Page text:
Ewart: The top 10 energy stories of 2012

Ewart: The top 10 energy stories of 2012 by Stephen Ewart, December 29, 2012, Calgary Herald
4. Fracking up

As regulators develop new rules or update existing ones and industry groups shared best-practices, the fracking revolution is just beginning in Canada as some 5,000 wells have been fracked in Alberta since 2008. This new era gained attention in January with a well blowout near Innisfail that spewed 500 barrels of oil and water onto a field after “communication” from one well during a frack job to another well nearby. In December, the ERCB issued a report about a failed 2011 frack job near Grande Prairie that left diesel fuel in the water table.

9. Encana gets smaller still makes big news
Encana is hardly the self-styled global super independent of a decade ago but 2012 proved Canada’s largest gas producer can still generate news – for better or for worse. The Christmas Eve sale of En-cana’s 30 per cent stake in the Kitimat LNG plant to Chevron followed a $2.1 billion deal with PetroChina for a minority stake in its Duvernay play in Alberta, also in December, and a $2.9 billion deal with Mitsubishi for a minority share of its Cutbank Ridge play in northeast B.C. Encana is looking for partners on some U.S. gas properties as well. Mike Graham, president of the Canadian division, left the company in February but the biggest challenges in 2012 for Encana were in the U.S. as the Environmental Protection Agency continues to monitor a fracking incident in Wyoming. Meanwhile, U.S. authorities continue to investigate allegations Encana colluded with Chesapeake Energy to suppress land prices in Michigan in 2010. Encana’s in-house review concluded company executives did nothing wrong.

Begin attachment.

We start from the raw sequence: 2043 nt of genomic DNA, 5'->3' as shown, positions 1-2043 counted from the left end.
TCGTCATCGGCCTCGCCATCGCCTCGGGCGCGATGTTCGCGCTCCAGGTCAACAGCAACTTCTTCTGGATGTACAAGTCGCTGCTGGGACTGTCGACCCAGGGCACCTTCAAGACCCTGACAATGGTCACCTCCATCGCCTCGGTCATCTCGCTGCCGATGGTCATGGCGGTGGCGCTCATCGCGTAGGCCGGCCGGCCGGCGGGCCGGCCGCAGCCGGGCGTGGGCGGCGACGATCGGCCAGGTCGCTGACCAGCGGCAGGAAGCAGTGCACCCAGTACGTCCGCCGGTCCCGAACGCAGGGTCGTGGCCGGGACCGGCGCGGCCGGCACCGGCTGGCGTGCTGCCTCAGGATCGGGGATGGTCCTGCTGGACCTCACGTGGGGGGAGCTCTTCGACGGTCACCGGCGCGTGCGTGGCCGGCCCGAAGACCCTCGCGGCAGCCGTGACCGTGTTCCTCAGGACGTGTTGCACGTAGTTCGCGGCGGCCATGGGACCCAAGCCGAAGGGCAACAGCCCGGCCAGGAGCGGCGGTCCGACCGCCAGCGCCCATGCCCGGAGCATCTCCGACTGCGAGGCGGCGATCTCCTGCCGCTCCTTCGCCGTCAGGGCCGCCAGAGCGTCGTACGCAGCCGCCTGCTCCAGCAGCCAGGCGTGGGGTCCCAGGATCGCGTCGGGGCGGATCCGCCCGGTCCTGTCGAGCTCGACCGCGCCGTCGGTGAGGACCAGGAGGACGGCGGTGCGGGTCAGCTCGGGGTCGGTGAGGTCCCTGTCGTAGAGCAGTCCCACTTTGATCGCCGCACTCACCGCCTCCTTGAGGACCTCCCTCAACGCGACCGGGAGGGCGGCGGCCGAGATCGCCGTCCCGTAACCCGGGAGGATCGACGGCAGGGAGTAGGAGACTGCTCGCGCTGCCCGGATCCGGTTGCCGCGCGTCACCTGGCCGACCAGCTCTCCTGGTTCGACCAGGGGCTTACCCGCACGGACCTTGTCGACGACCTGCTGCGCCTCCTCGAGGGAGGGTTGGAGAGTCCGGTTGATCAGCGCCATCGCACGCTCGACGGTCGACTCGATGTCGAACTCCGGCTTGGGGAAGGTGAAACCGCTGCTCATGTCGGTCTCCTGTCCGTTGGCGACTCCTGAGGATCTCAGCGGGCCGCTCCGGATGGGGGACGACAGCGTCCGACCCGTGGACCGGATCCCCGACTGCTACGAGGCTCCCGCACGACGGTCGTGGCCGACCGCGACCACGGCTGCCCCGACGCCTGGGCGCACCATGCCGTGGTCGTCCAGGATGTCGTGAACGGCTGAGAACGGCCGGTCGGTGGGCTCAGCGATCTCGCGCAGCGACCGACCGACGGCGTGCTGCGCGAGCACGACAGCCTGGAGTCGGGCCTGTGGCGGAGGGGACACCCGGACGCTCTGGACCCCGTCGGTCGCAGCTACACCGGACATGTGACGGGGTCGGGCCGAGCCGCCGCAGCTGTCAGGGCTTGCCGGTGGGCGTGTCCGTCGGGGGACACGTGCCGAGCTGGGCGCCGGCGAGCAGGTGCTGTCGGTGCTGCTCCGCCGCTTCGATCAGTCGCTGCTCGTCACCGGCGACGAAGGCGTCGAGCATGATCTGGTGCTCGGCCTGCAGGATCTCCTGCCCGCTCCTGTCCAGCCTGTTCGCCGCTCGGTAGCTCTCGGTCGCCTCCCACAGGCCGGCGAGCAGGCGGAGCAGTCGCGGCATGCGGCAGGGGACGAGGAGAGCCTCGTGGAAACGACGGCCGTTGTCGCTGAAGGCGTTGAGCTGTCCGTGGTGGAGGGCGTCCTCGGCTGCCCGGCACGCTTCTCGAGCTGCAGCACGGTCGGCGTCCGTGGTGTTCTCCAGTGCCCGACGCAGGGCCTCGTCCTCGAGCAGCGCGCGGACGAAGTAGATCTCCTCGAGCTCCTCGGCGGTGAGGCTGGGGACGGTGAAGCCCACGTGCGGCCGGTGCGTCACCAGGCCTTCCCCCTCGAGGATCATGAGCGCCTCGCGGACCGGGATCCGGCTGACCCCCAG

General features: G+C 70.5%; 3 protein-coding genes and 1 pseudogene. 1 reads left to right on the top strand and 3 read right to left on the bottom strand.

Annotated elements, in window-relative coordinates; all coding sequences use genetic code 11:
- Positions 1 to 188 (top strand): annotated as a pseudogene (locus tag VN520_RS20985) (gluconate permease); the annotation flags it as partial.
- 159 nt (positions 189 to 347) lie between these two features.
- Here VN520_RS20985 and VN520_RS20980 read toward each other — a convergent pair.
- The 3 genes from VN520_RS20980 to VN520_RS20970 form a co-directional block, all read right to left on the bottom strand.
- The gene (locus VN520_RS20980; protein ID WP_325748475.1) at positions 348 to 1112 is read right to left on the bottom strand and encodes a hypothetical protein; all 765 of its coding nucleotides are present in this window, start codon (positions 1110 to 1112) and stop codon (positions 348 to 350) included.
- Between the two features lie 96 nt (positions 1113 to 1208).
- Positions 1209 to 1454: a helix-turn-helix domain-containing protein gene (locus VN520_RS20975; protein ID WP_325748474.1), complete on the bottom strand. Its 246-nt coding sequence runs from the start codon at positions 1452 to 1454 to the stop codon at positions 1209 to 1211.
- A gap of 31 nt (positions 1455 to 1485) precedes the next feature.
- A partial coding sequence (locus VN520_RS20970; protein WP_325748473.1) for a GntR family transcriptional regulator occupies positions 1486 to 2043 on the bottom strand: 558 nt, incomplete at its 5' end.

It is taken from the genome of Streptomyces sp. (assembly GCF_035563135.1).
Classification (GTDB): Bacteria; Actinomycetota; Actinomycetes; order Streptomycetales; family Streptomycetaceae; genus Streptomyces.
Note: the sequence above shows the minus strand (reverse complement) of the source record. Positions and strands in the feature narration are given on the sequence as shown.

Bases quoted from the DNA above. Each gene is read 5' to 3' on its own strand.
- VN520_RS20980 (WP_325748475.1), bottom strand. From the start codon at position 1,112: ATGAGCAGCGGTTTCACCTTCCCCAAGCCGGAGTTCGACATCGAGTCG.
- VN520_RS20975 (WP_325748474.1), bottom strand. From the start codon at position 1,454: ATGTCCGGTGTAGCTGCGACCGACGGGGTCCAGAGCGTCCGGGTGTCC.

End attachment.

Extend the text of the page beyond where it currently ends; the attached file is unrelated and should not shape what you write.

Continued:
The changing face of Calgary’s oilpatch was most evident in the office tower landscape. Both Encana and Cenovus Energy moved into landmark The Bow tower after five years of construction just as Imperial Oil started to make plans for its new headquarters in suburban Quarry Park. With vacancy rates for the highest-end office space in the downtown at less than one per cent, Brookfield Properties said in December it intends to build a 56-storey tower on Sixth Avenue SW. If it proceeds as planned, The Bow’s reign as Calgary’s tallest building could be over by 2017. [Emphasis added]

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